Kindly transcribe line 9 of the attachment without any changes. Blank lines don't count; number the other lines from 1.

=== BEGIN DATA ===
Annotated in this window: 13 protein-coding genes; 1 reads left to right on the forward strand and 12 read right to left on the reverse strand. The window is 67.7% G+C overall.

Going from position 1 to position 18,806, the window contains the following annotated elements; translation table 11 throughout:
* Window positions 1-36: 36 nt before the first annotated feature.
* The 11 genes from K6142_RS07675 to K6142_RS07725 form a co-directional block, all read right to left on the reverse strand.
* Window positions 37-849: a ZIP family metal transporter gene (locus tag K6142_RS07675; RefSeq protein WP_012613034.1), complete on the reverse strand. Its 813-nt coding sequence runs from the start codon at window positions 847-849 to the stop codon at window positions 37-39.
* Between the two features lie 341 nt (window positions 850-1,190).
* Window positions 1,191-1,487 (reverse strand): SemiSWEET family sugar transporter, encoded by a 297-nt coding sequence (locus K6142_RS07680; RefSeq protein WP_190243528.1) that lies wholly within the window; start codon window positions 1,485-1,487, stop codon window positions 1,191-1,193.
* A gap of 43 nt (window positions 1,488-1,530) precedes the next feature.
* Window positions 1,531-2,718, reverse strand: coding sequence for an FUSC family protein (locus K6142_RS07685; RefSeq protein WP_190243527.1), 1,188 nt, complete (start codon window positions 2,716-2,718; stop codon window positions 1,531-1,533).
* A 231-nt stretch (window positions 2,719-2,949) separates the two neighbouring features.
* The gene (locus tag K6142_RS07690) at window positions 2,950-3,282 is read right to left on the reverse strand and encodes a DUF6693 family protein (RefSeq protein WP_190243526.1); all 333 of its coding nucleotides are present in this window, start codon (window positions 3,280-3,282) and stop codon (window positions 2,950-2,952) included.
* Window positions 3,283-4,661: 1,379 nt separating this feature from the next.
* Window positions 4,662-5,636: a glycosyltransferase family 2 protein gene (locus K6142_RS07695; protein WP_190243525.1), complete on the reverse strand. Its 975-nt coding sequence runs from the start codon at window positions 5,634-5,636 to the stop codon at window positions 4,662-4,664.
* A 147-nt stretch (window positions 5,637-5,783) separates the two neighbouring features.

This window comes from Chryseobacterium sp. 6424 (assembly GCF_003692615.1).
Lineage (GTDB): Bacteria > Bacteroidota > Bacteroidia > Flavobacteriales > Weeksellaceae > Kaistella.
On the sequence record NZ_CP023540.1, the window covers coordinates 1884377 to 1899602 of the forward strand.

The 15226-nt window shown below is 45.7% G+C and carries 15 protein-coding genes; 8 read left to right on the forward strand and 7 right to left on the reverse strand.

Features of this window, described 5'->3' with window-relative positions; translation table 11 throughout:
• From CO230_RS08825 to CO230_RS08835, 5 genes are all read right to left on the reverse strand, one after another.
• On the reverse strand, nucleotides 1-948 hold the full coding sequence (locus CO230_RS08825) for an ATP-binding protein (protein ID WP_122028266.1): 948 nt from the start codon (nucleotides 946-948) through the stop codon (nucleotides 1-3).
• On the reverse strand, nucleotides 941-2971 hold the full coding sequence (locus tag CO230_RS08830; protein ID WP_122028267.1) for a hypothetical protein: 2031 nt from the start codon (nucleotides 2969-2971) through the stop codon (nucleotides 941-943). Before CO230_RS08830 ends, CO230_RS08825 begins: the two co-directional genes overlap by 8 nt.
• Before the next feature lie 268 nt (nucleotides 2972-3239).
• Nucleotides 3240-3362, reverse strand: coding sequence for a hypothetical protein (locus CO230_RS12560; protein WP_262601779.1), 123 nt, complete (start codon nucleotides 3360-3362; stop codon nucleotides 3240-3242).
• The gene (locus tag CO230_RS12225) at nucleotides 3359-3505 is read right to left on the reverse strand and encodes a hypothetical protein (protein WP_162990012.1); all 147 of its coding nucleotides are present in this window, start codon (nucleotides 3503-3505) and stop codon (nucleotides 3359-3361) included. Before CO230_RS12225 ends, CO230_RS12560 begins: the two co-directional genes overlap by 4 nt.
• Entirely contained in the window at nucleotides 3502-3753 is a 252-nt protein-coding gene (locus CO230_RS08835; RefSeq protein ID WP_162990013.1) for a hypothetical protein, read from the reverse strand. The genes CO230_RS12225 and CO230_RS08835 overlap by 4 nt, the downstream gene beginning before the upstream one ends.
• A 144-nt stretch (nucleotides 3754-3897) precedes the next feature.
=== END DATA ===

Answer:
* Window positions 1,531-2,718, reverse strand: coding sequence for an FUSC family protein (locus K6142_RS07685; RefSeq protein WP_190243527.1), 1,188 nt, complete (start codon window positions 2,716-2,718; stop codon window positions 1,531-1,533).